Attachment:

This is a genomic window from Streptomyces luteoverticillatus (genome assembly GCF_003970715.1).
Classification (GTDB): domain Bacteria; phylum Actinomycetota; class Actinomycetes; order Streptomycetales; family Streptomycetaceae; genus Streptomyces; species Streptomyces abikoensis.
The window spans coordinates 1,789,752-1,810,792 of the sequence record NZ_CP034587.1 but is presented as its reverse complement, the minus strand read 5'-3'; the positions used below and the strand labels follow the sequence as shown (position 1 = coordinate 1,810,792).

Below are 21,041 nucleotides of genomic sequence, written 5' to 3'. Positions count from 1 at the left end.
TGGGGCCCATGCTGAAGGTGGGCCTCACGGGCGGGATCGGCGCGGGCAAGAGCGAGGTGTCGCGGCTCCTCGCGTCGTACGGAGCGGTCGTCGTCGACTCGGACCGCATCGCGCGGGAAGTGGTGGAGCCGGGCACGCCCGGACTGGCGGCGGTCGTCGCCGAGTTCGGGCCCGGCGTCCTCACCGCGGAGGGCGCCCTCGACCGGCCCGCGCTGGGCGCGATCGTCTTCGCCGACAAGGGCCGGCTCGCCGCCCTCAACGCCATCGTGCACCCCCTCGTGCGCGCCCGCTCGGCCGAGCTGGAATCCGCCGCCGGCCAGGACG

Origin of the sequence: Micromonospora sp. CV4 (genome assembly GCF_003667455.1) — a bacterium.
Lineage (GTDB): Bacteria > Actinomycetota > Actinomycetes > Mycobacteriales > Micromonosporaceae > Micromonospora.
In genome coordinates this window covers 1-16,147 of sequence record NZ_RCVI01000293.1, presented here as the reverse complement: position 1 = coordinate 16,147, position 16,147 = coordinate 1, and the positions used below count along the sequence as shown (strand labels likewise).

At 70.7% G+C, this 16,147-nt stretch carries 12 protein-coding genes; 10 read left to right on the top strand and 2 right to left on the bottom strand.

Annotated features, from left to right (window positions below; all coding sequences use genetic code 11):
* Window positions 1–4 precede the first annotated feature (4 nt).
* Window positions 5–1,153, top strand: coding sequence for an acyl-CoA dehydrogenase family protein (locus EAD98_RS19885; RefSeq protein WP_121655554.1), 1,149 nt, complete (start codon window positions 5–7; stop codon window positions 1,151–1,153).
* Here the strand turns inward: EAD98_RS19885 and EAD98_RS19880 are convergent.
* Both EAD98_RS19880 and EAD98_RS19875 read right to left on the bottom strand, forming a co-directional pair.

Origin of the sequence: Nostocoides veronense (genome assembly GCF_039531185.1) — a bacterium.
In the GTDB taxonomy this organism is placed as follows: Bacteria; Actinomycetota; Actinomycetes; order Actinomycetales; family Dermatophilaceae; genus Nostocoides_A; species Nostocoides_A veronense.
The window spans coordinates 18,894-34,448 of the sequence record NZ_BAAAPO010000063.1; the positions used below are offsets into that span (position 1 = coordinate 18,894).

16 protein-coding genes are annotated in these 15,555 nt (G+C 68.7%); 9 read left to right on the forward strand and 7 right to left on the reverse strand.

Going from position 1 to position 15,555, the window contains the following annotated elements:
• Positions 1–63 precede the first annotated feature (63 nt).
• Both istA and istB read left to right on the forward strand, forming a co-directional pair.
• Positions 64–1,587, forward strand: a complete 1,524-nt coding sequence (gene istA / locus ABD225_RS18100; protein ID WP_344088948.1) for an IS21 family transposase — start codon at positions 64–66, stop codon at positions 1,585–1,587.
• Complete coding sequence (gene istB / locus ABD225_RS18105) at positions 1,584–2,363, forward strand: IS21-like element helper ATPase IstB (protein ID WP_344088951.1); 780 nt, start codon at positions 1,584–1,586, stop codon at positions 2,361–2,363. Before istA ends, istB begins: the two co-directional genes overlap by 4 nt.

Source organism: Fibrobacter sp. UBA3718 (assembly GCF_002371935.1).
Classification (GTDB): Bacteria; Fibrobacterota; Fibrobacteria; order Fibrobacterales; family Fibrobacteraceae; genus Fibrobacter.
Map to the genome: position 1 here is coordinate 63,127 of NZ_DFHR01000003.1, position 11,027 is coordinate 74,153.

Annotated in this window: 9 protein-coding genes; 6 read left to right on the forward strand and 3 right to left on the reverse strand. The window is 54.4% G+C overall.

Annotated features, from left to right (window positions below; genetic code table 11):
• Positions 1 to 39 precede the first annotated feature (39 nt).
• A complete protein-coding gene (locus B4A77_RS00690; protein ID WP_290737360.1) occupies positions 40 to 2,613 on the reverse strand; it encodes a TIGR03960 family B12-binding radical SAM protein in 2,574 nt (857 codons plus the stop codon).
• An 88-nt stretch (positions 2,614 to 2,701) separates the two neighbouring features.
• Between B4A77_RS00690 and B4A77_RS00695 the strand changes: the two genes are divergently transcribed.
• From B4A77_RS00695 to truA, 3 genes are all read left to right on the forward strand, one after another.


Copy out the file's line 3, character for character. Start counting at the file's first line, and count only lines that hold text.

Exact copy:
The window spans coordinates 1,789,752-1,810,792 of the sequence record NZ_CP034587.1 but is presented as its reverse complement, the minus strand read 5'-3'; the positions used below and the strand labels follow the sequence as shown (position 1 = coordinate 1,810,792).